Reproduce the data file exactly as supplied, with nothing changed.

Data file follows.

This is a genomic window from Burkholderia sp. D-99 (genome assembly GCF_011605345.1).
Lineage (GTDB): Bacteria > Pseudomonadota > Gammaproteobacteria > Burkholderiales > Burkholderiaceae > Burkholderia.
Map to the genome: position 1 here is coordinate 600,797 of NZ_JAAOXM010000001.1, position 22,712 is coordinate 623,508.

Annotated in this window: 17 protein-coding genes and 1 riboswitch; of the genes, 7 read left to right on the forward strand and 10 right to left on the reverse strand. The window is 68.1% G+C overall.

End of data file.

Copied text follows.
This is a genomic window from Burkholderia sp. D-99 (genome assembly GCF_011605345.1).
Lineage (GTDB): Bacteria > Pseudomonadota > Gammaproteobacteria > Burkholderiales > Burkholderiaceae > Burkholderia.
Map to the genome: position 1 here is coordinate 600,797 of NZ_JAAOXM010000001.1, position 22,712 is coordinate 623,508.

Annotated in this window: 17 protein-coding genes and 1 riboswitch; of the genes, 7 read left to right on the forward strand and 10 right to left on the reverse strand. The window is 68.1% G+C overall.